Iowa Senator Suggests AIG Executive Suicide
Iowa Senator Charles Grassley came up with an alternative to AIG's handing out bonuses to the execs who drove the insurance giant into the ground: seppuku.
Obviously Grassley isn't serious, but he's only saying what a lot of people are thinking: not only should AIG executives forego any bonuses, but they should also join the unemployment line.
"But I would suggest the first thing that would make me feel a little bit better toward them if they'd follow the Japanese example and come before the American people and take that deep bow and say, I'm sorry, and then either do one of two things: resign or go commit suicide.
"And in the case of the Japanese, they usually commit suicide before they make any apology."
The Grassley episode illustrates the perils of populism. Grassley, like most national officeholders, saw the outrage brewing at AIG's awarding of bonuses to the folks who almost threw capitalism off the rails, and wanted to express his anger. But, because he is a Republican and his political sense is a little off, Grassley's anger - joke? - comes across as way, way over the top. Outrage only gets you so far. It ends up being counterproductive. Anger doesn't tell you how to solve problems. It lets you stew in resentment.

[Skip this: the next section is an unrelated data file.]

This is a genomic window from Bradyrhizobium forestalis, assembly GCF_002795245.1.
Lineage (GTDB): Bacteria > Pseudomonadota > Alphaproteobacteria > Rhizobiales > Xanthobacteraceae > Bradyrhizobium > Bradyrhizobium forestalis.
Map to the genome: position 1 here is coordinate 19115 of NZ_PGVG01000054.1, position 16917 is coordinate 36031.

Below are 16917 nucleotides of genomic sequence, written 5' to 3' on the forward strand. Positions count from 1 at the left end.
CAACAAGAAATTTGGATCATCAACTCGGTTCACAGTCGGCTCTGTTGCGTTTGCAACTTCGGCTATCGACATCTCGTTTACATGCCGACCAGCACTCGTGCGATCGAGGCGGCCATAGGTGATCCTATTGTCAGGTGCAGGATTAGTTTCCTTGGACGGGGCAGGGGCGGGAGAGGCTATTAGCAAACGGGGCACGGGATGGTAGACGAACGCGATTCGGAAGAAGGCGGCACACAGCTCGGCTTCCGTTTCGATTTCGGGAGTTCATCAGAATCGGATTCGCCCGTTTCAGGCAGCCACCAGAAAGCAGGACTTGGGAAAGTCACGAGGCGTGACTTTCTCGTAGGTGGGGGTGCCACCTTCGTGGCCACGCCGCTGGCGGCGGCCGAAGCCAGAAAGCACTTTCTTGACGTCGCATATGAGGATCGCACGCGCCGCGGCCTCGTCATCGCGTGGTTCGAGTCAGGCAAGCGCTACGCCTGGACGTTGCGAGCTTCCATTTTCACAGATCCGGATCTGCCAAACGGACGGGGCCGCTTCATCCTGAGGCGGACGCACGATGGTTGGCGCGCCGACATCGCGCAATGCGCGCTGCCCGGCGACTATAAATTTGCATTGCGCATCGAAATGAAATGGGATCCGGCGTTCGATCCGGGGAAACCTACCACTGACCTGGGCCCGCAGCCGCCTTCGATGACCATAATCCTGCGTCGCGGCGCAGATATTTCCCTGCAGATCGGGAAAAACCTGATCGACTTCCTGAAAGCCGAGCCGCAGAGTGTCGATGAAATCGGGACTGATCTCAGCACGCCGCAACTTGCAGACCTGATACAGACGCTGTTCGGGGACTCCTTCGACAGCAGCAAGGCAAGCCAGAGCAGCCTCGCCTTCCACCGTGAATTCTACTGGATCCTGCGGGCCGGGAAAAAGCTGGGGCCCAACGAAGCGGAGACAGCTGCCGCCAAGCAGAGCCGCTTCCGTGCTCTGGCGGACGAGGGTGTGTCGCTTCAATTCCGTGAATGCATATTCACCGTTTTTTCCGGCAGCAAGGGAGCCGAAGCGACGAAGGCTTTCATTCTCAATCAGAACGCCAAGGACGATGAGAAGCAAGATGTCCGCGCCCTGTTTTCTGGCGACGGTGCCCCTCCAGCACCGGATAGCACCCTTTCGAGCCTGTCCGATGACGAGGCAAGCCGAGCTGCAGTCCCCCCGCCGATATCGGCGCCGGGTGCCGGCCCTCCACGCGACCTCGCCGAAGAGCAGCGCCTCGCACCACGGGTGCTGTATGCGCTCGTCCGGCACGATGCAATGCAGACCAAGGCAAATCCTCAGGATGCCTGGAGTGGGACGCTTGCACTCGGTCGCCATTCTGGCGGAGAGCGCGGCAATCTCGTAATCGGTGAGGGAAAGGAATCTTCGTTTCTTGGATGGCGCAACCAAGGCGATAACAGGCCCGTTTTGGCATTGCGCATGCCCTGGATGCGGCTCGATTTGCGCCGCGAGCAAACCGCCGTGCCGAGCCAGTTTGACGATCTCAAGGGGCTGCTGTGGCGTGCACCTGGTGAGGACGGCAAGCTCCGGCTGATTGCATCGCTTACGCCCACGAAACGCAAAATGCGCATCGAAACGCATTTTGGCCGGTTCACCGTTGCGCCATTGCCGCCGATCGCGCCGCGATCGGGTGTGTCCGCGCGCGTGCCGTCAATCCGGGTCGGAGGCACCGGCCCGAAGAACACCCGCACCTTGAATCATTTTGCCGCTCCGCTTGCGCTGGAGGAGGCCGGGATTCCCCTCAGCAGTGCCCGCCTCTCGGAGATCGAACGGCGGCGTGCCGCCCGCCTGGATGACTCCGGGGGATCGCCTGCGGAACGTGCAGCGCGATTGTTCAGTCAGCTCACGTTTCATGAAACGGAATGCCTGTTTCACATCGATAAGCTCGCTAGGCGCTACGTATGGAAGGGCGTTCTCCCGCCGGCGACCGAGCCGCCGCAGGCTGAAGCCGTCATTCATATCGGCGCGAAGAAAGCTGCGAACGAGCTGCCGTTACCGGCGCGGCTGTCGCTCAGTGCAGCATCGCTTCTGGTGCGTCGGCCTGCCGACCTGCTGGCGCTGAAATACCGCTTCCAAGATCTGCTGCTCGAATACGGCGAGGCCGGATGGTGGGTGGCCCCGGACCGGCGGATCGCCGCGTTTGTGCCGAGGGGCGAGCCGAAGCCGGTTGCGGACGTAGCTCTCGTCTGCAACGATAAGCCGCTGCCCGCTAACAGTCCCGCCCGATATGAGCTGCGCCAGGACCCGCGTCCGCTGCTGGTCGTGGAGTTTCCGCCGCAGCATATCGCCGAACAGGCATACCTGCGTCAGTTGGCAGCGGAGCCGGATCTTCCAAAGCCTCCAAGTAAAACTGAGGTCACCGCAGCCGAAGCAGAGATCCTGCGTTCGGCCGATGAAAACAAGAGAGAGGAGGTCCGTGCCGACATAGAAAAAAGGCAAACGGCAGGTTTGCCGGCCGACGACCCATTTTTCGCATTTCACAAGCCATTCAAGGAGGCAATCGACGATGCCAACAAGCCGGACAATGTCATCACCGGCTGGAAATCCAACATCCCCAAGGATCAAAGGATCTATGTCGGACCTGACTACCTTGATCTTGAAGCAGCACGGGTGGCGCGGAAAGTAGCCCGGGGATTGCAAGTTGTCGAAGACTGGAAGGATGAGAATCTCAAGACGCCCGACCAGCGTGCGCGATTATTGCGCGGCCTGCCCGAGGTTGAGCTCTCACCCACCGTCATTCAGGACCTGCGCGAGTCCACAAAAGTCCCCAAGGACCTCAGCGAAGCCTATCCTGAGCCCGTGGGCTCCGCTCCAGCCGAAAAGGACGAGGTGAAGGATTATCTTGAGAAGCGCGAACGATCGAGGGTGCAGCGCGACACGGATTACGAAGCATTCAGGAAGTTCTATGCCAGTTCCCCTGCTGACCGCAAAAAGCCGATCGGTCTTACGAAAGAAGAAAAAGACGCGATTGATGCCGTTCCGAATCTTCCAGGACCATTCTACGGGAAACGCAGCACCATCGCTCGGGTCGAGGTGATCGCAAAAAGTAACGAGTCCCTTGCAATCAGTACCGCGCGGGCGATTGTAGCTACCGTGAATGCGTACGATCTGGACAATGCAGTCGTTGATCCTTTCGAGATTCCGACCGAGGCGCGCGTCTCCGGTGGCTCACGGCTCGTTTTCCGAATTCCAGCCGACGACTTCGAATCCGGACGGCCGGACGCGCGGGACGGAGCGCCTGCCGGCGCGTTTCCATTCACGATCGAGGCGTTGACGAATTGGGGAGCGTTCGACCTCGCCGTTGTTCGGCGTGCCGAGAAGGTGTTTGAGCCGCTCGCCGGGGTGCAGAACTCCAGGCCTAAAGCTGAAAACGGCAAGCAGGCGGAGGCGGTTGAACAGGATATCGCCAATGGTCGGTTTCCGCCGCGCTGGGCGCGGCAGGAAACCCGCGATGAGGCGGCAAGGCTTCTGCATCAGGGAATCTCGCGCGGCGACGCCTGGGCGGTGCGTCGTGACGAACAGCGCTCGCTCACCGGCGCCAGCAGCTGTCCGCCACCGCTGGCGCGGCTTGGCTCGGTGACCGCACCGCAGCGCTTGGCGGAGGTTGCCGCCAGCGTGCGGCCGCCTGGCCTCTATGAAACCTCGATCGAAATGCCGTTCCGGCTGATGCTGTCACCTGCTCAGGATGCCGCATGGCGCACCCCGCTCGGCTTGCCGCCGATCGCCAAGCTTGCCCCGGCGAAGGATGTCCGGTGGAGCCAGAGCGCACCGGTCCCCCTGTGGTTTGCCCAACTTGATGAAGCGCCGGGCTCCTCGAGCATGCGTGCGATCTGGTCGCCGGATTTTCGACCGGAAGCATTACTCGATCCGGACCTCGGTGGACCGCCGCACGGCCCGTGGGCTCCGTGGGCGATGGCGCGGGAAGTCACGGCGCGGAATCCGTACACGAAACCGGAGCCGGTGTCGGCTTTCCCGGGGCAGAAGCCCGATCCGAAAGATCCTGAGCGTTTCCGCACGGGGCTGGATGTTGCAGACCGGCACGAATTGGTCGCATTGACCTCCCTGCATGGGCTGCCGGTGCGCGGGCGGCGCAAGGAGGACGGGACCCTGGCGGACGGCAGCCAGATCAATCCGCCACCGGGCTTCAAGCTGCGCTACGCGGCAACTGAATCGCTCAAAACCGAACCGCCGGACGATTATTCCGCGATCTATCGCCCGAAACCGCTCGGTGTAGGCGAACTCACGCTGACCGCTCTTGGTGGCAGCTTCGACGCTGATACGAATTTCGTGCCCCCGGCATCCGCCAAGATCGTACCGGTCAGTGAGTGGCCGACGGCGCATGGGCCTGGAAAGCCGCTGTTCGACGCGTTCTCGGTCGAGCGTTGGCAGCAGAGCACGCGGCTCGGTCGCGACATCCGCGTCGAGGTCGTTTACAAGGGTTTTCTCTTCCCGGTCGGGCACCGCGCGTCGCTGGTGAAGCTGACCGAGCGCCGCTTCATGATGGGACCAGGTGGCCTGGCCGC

Take the money and run: 11 AIG employees who received bonuses have subsequently left the company.
"My colleagues and I are sending a letter to [AIG CEO Edward] Liddy informing him that he can go right ahead and tell the employees that are scheduled to get bonuses that they should voluntarily return them," Sen. Charles Schumer said on the Senate floor. "Because if they don't, we plan to tax virtually all of [the money] ... so it is returned to its rightful owners, the taxpayers."
Schumer's comments came the same day New York Attorney General Andrew Cuomo confirmed in a letter to Congress that AIG paid 73 employees bonuses of more than $1 million each.
Cuomo also wrote that 11 of the employees no longer work for the company. The largest bonus paid was $6.4 million; seven other people also received more than $4 million each.
The discussions are at an early stage, partly because the government has not yet issued specific rules on the bonus payments that will be allowed at companies that received aid under the government's Troubled Asset Relief Program, the paper said.
My own opinion: I think that not giving these guys bonuses is a decent third option, a sort of compromise between big bonuses and ritual suicide.